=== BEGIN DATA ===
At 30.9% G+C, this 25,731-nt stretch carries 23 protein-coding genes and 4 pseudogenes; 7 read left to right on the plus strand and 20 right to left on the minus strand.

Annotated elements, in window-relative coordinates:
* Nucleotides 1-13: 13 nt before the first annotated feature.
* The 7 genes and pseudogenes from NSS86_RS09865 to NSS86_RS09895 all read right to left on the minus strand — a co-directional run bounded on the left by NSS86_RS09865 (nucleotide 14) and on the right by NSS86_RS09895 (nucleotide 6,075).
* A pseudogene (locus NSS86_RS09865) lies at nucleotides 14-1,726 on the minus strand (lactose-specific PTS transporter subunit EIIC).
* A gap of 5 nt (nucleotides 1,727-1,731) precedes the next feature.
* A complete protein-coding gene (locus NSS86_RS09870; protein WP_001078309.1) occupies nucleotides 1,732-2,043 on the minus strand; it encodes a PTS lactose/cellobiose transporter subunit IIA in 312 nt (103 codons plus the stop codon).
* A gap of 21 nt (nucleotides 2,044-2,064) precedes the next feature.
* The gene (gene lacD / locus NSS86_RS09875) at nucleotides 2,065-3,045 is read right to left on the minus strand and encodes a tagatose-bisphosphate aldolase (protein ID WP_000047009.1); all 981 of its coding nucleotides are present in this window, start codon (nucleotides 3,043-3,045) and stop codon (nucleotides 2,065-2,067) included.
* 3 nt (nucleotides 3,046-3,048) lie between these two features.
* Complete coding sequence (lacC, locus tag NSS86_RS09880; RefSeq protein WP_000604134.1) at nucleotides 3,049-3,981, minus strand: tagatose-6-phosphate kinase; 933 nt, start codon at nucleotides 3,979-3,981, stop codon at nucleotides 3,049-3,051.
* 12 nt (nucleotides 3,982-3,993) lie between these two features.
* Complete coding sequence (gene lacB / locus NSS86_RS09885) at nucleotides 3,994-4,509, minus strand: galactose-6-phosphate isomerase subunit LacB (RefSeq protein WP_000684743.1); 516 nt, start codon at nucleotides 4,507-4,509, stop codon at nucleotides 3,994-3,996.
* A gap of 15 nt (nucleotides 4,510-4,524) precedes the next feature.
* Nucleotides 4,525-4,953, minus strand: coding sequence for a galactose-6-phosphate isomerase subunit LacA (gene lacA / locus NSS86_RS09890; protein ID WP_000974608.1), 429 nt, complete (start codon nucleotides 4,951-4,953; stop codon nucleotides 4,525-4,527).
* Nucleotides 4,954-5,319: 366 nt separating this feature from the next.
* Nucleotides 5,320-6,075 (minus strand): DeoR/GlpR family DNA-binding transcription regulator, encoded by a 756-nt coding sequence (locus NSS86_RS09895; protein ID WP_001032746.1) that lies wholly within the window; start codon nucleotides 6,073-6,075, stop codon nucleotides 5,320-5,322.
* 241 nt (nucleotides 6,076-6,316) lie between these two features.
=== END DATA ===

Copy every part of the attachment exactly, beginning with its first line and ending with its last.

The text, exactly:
At 30.9% G+C, this 25,731-nt stretch carries 23 protein-coding genes and 4 pseudogenes; 7 read left to right on the plus strand and 20 right to left on the minus strand.

Annotated elements, in window-relative coordinates:
* Nucleotides 1-13: 13 nt before the first annotated feature.
* The 7 genes and pseudogenes from NSS86_RS09865 to NSS86_RS09895 all read right to left on the minus strand — a co-directional run bounded on the left by NSS86_RS09865 (nucleotide 14) and on the right by NSS86_RS09895 (nucleotide 6,075).
* A pseudogene (locus NSS86_RS09865) lies at nucleotides 14-1,726 on the minus strand (lactose-specific PTS transporter subunit EIIC).
* A gap of 5 nt (nucleotides 1,727-1,731) precedes the next feature.
* A complete protein-coding gene (locus NSS86_RS09870; protein WP_001078309.1) occupies nucleotides 1,732-2,043 on the minus strand; it encodes a PTS lactose/cellobiose transporter subunit IIA in 312 nt (103 codons plus the stop codon).
* A gap of 21 nt (nucleotides 2,044-2,064) precedes the next feature.
* The gene (gene lacD / locus NSS86_RS09875) at nucleotides 2,065-3,045 is read right to left on the minus strand and encodes a tagatose-bisphosphate aldolase (protein ID WP_000047009.1); all 981 of its coding nucleotides are present in this window, start codon (nucleotides 3,043-3,045) and stop codon (nucleotides 2,065-2,067) included.
* 3 nt (nucleotides 3,046-3,048) lie between these two features.
* Complete coding sequence (lacC, locus tag NSS86_RS09880; RefSeq protein WP_000604134.1) at nucleotides 3,049-3,981, minus strand: tagatose-6-phosphate kinase; 933 nt, start codon at nucleotides 3,979-3,981, stop codon at nucleotides 3,049-3,051.
* 12 nt (nucleotides 3,982-3,993) lie between these two features.
* Complete coding sequence (gene lacB / locus NSS86_RS09885) at nucleotides 3,994-4,509, minus strand: galactose-6-phosphate isomerase subunit LacB (RefSeq protein WP_000684743.1); 516 nt, start codon at nucleotides 4,507-4,509, stop codon at nucleotides 3,994-3,996.
* A gap of 15 nt (nucleotides 4,510-4,524) precedes the next feature.
* Nucleotides 4,525-4,953, minus strand: coding sequence for a galactose-6-phosphate isomerase subunit LacA (gene lacA / locus NSS86_RS09890; protein ID WP_000974608.1), 429 nt, complete (start codon nucleotides 4,951-4,953; stop codon nucleotides 4,525-4,527).
* Nucleotides 4,954-5,319: 366 nt separating this feature from the next.
* Nucleotides 5,320-6,075 (minus strand): DeoR/GlpR family DNA-binding transcription regulator, encoded by a 756-nt coding sequence (locus NSS86_RS09895; protein ID WP_001032746.1) that lies wholly within the window; start codon nucleotides 6,073-6,075, stop codon nucleotides 5,320-5,322.
* 241 nt (nucleotides 6,076-6,316) lie between these two features.